I Picked Up A Stray


I walked down the hall slowly, step by step. I watched her in front of me, and as she turned to look at me. I knew she was anticipating my next move. She waited, and turned into the room and jumped on the bed, and I was glad I picked up a stray seven years ago.
Chloe, or Clover (for luck), as we often call her, has been a blessing in disguise. As I heal from a total hip replacement, this furry, feline friend has never left my side. Do cats have healing powers? I believe they have the power to heal, and soothe the soul. 
Chloe was tossed to the streets seven years ago, on a cold winter night. I watched her daily, roaming the streets and sidewalk in my neighborhood. At the time, I already had a cat and dog, so taking in another animal was not in my dream package of the purrfect home. 
As two days turned into three, Chloe wandered the streets eating trash and hanging out on the porch where my neighbors had recently moved away. On a snowy evening after I returned from work, Chloe got up her nerve and introduced herself. As I was standing outside, this long haired, gray and white feline proceeded to wind around my legs, and within five minutes she wound around my heart. As her soft, tiny meow echoed through the dark evening, it all became crystal clear, my old neighbors had thrown this cat to the curb, as they loaded their belongings into their car.

How people can leave their pets behind is beyond me. When I take in an animal, it’s a lifetime commitment, and Chloe has become a part of my family. Chloe has been by my side for the past three weeks as I have laid in bed, some nights in agony and pain. She serenades me with an enchanting, calming purr that is quite loud for such a tiny creature. I often wonder how long she would have survived on those cold, wintry nights. I wonder too, how many litters of kittens she would have added to the cat population of feral, roaming, meowing creatures that lurked in the shadows at night.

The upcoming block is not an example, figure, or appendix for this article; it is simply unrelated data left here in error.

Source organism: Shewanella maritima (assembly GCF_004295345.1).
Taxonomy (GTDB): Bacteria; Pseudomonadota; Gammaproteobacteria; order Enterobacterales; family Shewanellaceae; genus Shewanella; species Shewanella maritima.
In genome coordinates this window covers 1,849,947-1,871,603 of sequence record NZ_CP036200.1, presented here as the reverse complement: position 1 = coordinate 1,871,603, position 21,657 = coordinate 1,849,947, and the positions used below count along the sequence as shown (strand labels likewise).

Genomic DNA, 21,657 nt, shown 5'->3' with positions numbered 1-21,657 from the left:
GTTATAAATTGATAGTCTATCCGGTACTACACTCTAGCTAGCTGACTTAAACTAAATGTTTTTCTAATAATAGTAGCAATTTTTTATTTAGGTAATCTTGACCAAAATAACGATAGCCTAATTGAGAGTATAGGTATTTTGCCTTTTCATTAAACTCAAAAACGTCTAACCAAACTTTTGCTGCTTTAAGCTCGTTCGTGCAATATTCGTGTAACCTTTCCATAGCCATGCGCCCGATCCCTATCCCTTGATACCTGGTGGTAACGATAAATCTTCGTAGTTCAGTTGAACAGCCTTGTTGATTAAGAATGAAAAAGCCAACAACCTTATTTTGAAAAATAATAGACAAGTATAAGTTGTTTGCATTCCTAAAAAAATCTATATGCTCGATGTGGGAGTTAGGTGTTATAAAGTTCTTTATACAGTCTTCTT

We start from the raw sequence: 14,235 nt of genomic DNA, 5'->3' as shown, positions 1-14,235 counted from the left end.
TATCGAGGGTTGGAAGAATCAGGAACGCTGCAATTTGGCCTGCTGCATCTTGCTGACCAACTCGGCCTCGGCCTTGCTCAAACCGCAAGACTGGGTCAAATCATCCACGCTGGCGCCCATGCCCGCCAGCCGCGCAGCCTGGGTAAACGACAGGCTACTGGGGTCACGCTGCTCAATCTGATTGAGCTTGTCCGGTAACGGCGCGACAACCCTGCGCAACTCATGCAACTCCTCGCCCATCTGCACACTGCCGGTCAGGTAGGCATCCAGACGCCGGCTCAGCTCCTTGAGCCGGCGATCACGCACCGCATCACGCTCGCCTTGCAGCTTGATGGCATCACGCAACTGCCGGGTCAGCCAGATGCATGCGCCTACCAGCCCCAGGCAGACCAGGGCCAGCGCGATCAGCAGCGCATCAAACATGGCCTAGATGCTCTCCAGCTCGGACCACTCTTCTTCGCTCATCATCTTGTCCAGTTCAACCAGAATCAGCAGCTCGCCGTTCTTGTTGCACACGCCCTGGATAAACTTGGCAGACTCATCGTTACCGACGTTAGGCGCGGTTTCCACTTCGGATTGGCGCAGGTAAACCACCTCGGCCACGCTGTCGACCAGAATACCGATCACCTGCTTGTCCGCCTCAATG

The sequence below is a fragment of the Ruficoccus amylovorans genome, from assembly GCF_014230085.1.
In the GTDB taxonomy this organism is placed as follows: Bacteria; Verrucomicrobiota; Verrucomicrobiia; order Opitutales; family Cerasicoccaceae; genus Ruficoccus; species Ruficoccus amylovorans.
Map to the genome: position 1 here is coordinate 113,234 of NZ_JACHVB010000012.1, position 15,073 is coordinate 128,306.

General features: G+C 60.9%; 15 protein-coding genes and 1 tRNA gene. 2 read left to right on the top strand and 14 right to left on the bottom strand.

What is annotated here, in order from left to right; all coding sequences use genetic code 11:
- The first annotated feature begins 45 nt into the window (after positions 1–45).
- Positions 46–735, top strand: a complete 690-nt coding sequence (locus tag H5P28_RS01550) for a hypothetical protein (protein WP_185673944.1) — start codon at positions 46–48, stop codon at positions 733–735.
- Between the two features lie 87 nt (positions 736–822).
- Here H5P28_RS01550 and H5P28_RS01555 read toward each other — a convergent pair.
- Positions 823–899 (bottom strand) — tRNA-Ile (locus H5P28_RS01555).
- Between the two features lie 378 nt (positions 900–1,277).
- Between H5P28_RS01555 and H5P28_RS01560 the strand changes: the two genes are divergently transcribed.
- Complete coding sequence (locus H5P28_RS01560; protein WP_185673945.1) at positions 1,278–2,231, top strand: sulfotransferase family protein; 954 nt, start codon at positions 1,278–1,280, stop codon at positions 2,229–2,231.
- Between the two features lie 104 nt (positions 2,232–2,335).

Our animals are our family. When you adopt a pet, you make a life long commitment to this tiny creatures, to care for it, feed it and keep it from illness and harms way. I’ve noticed far too many animals that roam freely in my neighborhood, and I have to wonder how many do not have homes.
I understand that sometime a job change or even a move to another home, may require a family to make a gut wrenching decision to not bring the family pet along. It is our responsibility as pet owners to find appropriate housing or even surrender at a shelter, if the need be. My hope is all animals stay in their fur ever homes, but I do know some circumstances are beyond our control.

If you are seeking a new pet friend for your home, please make sure you are willing to make the life long commitment to a furry friend. Check with your local shelter to see if they have a pet compatible for your home. Adopt from a local shelter to help reduce the pet population in your area. Always spay or neuter your pet, as it is best for their health and well being. If you must surrender a pet, find a friend who is willing to take on the responsibility of pet ownership, or find a no- kill shelter to leave your beloved family member. On one last note, please do not toss your pet to the curb, they loved you unconditionally and deserve a second chance at love. 

Chloe is laying by my side as I type this story, and my hope she will continue to be my sidekick for many more years to come. I believe we healed each other’s hearts, and their aren’t a lot of friends out there that I can say that about. 

Sandie Heckman


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